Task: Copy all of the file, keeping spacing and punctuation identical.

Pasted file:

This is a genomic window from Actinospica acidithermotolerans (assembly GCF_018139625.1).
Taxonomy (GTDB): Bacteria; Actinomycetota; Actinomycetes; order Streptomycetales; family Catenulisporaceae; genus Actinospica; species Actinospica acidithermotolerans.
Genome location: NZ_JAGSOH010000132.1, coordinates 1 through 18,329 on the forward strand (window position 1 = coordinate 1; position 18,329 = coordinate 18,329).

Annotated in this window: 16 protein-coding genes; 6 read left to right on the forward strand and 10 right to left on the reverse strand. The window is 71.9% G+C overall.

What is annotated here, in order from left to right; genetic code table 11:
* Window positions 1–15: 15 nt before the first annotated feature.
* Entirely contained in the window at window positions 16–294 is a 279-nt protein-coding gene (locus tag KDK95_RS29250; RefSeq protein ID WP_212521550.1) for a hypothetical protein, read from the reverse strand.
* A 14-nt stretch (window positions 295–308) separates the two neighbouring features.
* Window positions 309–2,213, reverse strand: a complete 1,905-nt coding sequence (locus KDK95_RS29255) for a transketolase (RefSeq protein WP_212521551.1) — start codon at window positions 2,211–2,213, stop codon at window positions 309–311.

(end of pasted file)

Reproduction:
This is a genomic window from Actinospica acidithermotolerans (assembly GCF_018139625.1).
Taxonomy (GTDB): Bacteria; Actinomycetota; Actinomycetes; order Streptomycetales; family Catenulisporaceae; genus Actinospica; species Actinospica acidithermotolerans.
Genome location: NZ_JAGSOH010000132.1, coordinates 1 through 18,329 on the forward strand (window position 1 = coordinate 1; position 18,329 = coordinate 18,329).

Annotated in this window: 16 protein-coding genes; 6 read left to right on the forward strand and 10 right to left on the reverse strand. The window is 71.9% G+C overall.

What is annotated here, in order from left to right; genetic code table 11:
* Window positions 1–15: 15 nt before the first annotated feature.
* Entirely contained in the window at window positions 16–294 is a 279-nt protein-coding gene (locus tag KDK95_RS29250; RefSeq protein ID WP_212521550.1) for a hypothetical protein, read from the reverse strand.
* A 14-nt stretch (window positions 295–308) separates the two neighbouring features.
* Window positions 309–2,213, reverse strand: a complete 1,905-nt coding sequence (locus KDK95_RS29255) for a transketolase (RefSeq protein WP_212521551.1) — start codon at window positions 2,211–2,213, stop codon at window positions 309–311.